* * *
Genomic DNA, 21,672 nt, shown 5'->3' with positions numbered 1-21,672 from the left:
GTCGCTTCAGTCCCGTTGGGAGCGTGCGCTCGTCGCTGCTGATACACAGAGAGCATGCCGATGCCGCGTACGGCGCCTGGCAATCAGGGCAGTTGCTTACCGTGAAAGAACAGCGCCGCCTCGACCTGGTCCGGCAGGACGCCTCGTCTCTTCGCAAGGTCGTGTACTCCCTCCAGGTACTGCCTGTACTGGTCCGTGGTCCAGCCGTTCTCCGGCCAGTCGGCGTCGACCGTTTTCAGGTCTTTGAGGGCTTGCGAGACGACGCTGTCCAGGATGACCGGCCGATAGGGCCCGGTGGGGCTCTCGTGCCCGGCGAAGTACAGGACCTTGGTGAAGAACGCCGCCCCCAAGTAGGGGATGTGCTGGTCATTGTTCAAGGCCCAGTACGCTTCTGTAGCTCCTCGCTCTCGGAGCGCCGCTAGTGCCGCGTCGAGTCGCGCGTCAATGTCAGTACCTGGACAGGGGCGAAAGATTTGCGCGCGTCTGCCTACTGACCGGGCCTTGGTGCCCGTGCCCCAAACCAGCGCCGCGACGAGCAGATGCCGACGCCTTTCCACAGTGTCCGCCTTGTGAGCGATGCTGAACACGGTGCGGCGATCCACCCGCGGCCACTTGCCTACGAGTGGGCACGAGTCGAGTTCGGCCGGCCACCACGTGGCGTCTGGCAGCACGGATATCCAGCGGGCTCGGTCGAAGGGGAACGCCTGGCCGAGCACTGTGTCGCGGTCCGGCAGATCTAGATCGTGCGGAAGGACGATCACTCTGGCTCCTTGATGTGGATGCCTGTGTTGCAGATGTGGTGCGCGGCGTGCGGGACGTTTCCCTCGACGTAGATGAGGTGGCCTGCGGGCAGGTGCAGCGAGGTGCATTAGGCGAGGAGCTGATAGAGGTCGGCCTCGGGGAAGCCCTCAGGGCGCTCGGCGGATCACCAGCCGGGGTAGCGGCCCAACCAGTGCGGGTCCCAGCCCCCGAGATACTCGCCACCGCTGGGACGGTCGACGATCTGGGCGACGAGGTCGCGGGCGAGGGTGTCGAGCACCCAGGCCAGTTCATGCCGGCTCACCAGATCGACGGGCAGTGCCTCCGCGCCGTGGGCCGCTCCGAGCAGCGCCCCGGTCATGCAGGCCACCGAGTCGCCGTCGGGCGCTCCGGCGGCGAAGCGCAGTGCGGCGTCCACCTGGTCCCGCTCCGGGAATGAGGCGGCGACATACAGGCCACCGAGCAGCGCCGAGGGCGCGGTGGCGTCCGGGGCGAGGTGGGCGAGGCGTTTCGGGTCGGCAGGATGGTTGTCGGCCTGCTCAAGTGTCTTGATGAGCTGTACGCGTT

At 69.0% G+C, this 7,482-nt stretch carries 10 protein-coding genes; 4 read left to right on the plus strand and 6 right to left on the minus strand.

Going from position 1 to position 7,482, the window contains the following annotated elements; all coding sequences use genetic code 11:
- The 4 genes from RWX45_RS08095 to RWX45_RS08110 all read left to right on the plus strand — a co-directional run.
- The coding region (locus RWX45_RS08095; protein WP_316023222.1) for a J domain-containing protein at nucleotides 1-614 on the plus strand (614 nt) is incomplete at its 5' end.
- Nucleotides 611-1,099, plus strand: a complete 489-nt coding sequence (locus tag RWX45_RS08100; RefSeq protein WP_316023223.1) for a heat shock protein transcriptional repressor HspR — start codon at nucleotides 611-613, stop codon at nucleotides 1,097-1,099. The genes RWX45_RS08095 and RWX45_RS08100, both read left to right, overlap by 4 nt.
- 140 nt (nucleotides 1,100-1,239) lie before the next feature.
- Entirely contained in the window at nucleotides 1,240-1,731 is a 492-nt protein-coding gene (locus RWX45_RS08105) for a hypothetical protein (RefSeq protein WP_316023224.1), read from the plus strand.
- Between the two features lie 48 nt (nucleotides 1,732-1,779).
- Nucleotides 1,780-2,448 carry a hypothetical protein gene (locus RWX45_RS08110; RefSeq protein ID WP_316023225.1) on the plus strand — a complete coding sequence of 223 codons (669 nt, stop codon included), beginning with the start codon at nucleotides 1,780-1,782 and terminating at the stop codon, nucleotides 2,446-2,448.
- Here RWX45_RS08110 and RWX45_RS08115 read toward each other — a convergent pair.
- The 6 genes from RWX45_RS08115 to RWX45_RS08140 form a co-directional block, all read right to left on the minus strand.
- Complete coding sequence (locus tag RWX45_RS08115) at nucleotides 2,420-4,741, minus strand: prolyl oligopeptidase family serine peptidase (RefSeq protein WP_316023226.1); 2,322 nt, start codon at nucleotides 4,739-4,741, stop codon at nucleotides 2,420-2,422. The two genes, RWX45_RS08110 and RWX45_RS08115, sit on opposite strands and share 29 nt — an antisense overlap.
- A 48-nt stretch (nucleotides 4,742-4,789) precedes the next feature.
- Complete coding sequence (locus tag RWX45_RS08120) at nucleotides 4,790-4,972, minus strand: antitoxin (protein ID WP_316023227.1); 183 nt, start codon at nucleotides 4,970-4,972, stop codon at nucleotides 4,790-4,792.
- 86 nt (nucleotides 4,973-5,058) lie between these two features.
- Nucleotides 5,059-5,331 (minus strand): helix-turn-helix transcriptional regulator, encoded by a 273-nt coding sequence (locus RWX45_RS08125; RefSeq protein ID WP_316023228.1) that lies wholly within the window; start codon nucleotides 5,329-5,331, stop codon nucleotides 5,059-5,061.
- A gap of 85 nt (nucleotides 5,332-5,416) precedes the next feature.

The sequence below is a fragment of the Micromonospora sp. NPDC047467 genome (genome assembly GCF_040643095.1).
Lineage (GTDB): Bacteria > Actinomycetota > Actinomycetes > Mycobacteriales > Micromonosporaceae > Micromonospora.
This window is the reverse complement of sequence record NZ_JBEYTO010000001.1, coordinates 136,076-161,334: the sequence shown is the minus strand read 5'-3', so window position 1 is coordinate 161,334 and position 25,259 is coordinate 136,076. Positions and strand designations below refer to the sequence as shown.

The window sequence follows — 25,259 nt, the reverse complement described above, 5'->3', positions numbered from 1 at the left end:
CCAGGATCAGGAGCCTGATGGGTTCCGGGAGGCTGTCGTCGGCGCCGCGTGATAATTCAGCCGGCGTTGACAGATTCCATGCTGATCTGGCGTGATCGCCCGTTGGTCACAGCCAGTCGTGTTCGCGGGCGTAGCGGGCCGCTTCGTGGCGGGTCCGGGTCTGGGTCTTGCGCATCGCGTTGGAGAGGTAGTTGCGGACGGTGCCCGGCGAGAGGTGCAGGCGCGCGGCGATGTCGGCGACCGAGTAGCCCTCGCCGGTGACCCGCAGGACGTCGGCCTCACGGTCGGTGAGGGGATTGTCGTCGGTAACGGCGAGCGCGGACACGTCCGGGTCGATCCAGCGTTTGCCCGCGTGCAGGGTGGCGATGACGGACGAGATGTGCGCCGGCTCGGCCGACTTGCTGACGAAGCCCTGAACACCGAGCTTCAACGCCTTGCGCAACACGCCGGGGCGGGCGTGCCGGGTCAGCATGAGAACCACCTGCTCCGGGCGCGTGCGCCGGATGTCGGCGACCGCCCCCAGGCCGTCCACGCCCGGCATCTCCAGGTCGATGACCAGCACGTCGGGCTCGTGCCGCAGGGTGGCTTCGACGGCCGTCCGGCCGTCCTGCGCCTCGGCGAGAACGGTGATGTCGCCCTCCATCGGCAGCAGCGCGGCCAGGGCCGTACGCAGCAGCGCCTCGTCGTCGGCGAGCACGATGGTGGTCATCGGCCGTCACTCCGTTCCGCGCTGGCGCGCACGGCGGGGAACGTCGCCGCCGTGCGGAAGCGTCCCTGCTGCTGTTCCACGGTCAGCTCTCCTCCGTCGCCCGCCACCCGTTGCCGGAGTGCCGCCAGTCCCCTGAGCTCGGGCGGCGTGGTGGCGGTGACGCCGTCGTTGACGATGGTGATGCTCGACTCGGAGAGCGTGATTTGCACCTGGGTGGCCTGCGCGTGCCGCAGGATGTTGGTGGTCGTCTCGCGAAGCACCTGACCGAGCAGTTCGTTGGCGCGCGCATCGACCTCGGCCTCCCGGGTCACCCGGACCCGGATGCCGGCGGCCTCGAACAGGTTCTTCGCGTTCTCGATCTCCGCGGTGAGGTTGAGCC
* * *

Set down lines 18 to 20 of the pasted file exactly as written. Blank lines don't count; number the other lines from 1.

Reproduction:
- Nucleotides 5,059-5,331 (minus strand): helix-turn-helix transcriptional regulator, encoded by a 273-nt coding sequence (locus RWX45_RS08125; RefSeq protein ID WP_316023228.1) that lies wholly within the window; start codon nucleotides 5,329-5,331, stop codon nucleotides 5,059-5,061.
- A gap of 85 nt (nucleotides 5,332-5,416) precedes the next feature.

The sequence below is a fragment of the Micromonospora sp. NPDC047467 genome (genome assembly GCF_040643095.1).